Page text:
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Residents Corner

Residents Corner

Having just completed my first year as an attending physician, I realize that there is simply nothing that prepares you to be an attending—except being an attending.

In psychiatry, we do not complete physical exams; much of our diagnosis is born out of our observations, interviews, and conversations. Other medical fields, particularly surgery, require manual, technical, and motor skills. In this manner, psychiatry is unique. More in this commentary.

Regulatory bodies that oversee hospitals and graduate medical education have begun to place an ever growing importance on patient safety and quality improvement, from which psychiatry is not immune. More in this case study.

The topics in this Special Report provide a broad picture of the issues psychiatrists face as they take a clear-eyed look at the opportunities and challenges in the emerging health care system.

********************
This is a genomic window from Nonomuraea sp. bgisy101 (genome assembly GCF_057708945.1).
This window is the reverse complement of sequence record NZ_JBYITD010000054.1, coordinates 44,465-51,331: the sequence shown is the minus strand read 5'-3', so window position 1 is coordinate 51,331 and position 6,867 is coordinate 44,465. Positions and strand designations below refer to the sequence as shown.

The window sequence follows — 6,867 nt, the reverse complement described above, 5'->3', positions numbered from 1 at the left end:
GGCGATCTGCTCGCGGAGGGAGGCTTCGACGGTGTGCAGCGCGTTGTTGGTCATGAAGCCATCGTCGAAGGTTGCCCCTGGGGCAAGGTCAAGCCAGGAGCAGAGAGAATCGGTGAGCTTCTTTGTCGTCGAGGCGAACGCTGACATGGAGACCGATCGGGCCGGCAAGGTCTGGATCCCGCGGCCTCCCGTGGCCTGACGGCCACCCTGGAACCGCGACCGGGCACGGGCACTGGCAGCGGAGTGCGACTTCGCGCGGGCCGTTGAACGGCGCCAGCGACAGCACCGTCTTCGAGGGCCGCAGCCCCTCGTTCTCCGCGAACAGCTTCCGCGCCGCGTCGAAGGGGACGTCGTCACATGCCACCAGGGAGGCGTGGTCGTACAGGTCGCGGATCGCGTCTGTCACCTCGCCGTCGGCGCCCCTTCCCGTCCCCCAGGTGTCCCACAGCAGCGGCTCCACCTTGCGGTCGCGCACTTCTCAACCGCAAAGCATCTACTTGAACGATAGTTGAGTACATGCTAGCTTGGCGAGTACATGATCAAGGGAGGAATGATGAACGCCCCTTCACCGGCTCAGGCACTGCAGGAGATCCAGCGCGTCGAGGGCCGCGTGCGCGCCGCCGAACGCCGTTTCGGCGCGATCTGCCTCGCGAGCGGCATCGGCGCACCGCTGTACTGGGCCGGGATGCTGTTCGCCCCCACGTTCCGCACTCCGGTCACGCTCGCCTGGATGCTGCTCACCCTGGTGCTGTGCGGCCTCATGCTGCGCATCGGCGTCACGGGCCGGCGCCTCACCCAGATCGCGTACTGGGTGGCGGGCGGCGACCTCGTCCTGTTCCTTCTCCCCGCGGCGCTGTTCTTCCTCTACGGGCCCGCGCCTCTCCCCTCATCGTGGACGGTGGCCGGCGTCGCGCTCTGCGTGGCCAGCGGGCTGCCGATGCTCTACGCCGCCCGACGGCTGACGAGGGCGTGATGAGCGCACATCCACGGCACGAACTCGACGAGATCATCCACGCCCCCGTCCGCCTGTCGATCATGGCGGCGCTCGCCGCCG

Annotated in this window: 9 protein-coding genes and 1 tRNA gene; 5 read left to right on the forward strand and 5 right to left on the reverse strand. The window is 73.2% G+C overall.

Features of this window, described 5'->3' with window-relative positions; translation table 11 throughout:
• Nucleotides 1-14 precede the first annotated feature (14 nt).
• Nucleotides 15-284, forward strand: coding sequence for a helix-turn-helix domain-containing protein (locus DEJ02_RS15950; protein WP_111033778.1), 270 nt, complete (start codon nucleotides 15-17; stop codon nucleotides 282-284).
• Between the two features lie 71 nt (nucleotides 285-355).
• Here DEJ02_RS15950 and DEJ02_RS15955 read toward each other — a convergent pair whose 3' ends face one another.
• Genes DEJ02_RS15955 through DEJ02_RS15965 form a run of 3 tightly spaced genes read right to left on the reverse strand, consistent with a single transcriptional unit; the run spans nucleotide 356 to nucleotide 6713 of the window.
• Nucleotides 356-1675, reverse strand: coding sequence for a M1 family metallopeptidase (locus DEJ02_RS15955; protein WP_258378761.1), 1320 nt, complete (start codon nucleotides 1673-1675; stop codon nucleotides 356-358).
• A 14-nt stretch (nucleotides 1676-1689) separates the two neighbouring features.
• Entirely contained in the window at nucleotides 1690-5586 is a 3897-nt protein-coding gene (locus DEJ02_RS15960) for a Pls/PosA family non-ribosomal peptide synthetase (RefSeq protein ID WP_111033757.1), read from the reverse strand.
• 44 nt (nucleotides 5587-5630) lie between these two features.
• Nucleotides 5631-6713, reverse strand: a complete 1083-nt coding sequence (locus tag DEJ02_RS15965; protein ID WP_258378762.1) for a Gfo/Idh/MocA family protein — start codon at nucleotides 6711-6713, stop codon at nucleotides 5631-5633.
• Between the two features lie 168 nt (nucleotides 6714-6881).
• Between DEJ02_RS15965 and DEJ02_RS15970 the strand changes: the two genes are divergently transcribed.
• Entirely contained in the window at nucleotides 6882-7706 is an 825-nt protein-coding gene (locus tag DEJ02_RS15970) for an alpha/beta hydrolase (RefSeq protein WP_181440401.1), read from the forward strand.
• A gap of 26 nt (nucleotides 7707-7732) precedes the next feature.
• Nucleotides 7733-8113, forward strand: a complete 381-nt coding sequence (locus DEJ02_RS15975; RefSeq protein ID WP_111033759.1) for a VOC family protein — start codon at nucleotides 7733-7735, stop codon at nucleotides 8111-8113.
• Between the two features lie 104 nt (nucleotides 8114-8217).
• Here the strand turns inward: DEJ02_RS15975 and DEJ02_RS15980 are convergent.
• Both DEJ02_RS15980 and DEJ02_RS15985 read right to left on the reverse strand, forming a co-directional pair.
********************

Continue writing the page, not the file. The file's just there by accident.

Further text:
Psychiatrists are particularly susceptible to burnout because of the nature of their work and the populations they serve. Combat strategies here.

We do not have to set time aside to do something that helps validate our experience, while simultaneously coping with it. The lesson expressed in this psychiatry resident's poem.

During the first year of her child and adolescent psychiatry fellowship, this psychiatrist received an invaluable lesson regarding the importance of “treating the whole patient” in this case, a 16-year-old patient who is pregnant.

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